One theory postulates that STING is a determinant of tumor immunogenicity, with higher expression evoking powerful immune responses against the cancer cells (48). Recent studies favor this theory by reporting reduced T-cell tumor-specific responses following the knockout of STING in murine models (40, 49). Treatment with STING agonists have been shown to promote the infiltration of cytotoxic T cells into the tumor microenvironment (50, 51) and reversal of macrophage-mediated tumor immunosuppression (52). Initial HPV infection of the noncancerous cells has also been suggested to induce immune cell responses that are maintained even after the development of HNSCC (33). Numerous studies have observed that higher numbers of infiltrating and circulating T cells in HPV+ HNSCC provide better prognosis than HPV tumors (53–55), indicating that both systemic and local immune responses are important to provide better outcome, observed in HPV+ patients. However, results from the phase III KEYNOTE-040 study provide conflicting evidence for increased immunogenicity in HPV+ HNSCC (56). In recurrent/metastatic patients the HPV+ cohort failed to respond to pembrolizumab, an antiprogrammed cell death protein 1 (PD-1) antibody, whereas HPV patients demonstrated improved responses when compared to other standard-of-care options. This suggests that HPV may not always produce a highly immunogenic environment, and this may be a much more heterogenous group of tumors than initially anticipated, also opening avenues of investigation into whether the virus may mediate the degradation of STING (discussed in the next section). Furthermore, higher infiltration of immune cells commonly observed in HPV+ tumor microenvironments may also not reflect an accurate portrayal of STING expression in human tumor samples. IHC scoring of clinical specimens is assessed across tumor sections that generally represent the overall microenvironment. Immune cells can have high levels of STING (48), suggesting that the true cancer cell–specific expression of STING may be misconstrued across highly infiltrated HPV+ samples. This problem is further encountered with bulk RNA sequencing (RNA-seq), as STING mRNA expression is contributed by both the tumor cells and infiltrating immune populations. These methodologies are not sensitive enough to validate the cellular origins of STING, suggesting that the higher levels of STING associated with HPV+ tumors may be contributed by multiple sources. To overcome these limitations, future studies must rely on more extensive techniques such as single-cell RNA-seq and multiplex IHC to validate the true signal from cancer cells.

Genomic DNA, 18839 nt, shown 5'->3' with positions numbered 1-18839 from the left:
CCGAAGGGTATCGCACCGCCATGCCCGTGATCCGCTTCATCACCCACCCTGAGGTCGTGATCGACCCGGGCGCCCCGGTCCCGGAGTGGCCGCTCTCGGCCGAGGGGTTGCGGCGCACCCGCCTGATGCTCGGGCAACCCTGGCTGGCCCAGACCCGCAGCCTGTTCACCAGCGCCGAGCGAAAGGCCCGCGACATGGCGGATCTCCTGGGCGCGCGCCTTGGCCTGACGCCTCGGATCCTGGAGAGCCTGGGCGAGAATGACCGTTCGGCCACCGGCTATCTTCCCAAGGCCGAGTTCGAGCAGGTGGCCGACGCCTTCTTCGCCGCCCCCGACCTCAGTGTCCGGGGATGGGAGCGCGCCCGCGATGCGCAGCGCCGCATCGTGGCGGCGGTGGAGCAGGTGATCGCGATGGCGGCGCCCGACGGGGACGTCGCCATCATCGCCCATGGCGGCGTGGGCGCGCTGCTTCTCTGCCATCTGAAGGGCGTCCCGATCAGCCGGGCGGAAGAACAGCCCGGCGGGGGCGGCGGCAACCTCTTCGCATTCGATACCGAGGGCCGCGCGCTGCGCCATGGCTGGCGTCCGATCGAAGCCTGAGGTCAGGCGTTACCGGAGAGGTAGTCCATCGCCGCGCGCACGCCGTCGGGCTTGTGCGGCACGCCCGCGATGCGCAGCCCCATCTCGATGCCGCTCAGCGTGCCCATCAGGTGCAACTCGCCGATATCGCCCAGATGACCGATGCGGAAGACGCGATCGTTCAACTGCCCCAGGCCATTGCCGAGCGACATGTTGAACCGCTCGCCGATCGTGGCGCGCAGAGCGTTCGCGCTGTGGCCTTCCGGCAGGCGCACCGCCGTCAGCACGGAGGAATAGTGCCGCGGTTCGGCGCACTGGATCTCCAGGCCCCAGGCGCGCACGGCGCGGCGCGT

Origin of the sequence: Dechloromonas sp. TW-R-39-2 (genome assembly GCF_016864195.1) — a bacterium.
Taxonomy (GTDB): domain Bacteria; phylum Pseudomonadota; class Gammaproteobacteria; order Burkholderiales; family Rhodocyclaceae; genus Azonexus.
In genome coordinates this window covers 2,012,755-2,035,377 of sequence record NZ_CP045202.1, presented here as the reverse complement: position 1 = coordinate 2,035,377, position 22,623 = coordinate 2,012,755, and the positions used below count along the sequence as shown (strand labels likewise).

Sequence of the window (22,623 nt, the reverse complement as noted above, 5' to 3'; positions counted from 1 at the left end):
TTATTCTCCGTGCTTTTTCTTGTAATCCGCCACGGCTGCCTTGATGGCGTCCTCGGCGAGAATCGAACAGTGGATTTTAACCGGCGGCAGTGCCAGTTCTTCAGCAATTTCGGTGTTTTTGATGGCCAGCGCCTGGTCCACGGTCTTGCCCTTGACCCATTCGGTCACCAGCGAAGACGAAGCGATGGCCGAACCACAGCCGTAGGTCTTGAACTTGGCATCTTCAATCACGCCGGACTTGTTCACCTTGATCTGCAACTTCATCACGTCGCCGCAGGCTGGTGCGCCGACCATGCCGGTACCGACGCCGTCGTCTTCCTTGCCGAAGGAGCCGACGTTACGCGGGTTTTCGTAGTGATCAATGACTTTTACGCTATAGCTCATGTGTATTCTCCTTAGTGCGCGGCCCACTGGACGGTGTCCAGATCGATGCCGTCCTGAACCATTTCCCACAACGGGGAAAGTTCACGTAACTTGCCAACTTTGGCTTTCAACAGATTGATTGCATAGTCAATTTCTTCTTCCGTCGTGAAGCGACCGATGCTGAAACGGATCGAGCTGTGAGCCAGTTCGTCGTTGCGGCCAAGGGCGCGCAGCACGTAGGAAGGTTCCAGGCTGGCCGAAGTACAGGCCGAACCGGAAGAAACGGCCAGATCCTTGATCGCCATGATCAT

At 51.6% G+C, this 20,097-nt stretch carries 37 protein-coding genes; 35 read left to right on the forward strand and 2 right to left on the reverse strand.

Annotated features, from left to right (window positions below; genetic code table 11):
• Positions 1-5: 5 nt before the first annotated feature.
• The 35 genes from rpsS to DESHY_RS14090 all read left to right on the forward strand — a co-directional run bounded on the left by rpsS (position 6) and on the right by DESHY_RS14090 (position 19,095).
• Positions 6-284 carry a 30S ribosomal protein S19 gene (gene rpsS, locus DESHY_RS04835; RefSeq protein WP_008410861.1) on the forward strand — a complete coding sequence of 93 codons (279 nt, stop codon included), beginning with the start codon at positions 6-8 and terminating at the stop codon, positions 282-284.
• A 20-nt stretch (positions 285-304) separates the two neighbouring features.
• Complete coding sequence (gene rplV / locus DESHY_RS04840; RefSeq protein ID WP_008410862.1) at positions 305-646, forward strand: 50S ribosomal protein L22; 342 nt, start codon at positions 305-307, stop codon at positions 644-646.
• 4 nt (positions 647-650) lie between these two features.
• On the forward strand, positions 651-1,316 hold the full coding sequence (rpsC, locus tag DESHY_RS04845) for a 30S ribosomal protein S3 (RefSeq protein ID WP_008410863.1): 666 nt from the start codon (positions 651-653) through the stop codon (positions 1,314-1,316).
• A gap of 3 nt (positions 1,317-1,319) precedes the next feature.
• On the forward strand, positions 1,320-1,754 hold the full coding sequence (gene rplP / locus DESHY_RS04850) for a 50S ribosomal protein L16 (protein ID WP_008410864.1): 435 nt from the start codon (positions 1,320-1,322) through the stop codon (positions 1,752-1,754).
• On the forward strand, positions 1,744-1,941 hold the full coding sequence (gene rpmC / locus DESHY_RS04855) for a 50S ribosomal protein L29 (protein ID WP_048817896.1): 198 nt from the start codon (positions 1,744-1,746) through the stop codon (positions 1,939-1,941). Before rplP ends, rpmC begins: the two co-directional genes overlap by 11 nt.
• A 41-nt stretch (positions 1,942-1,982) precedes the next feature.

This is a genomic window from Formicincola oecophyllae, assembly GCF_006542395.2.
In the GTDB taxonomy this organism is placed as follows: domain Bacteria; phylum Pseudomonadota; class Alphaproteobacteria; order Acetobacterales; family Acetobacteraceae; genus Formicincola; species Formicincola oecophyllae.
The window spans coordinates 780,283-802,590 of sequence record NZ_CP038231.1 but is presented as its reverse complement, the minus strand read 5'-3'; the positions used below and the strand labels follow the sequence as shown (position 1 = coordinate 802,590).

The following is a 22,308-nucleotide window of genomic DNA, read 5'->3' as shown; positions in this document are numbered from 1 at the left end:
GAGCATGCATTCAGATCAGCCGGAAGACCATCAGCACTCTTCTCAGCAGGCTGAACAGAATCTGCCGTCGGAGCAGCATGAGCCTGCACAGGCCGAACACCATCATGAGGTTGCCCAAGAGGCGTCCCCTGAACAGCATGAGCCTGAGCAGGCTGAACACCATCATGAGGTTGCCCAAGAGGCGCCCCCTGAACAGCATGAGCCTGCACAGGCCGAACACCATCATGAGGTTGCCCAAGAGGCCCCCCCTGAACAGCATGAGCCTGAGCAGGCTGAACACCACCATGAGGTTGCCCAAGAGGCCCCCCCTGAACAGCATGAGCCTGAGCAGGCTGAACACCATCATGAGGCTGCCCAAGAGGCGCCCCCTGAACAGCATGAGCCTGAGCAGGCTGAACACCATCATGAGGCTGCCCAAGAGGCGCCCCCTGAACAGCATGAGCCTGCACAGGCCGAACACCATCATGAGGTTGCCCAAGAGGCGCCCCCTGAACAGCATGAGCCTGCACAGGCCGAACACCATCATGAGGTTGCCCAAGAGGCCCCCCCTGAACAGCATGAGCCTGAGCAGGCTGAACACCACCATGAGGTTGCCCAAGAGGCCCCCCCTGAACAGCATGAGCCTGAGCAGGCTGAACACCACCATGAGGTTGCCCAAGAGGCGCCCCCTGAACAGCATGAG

Another question that remains unanswered is whether downregulated STING observed in HPV-unrelated HNSCC allows immunologic escape of the tumor cells. Type-I IFNs are critical for effective immunosurveillance (57, 58) and are thought to play an important role bridging innate and adaptive antitumor immune responses by inducing upregulated antigen presentation on DCs that stimulates tumor-specific effector T cells (59). Evidence of STING-dependent IFN production that mediate the expansion and priming of CD8+ T cells provides further support for this theory and the importance of STING in the production of antitumor responses (39, 40, 60). Because HPV HNSCC are much more difficult to treat than their HPV+ equivalent, the potential lack of immune involvement in the microenvironment may assist much faster rates of HPV tumor progression.